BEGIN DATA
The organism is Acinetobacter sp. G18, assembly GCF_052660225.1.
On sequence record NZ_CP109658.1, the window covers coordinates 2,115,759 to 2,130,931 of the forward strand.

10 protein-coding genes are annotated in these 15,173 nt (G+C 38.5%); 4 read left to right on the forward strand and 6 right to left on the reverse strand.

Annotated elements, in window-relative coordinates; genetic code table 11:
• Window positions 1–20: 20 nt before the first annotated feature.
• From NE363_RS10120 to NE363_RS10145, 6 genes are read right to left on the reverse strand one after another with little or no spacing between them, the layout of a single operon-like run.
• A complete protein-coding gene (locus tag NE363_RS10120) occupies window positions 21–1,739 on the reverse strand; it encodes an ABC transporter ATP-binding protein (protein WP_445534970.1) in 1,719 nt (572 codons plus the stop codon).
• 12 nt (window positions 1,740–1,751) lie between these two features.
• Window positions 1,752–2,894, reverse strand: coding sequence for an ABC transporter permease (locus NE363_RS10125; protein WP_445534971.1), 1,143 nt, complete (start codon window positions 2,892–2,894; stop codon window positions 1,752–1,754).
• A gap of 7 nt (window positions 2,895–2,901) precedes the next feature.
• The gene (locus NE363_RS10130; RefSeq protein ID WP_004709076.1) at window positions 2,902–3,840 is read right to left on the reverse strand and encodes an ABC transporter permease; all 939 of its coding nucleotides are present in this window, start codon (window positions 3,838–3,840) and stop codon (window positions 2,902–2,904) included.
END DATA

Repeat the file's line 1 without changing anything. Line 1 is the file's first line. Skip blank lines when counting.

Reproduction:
The organism is Acinetobacter sp. G18, assembly GCF_052660225.1.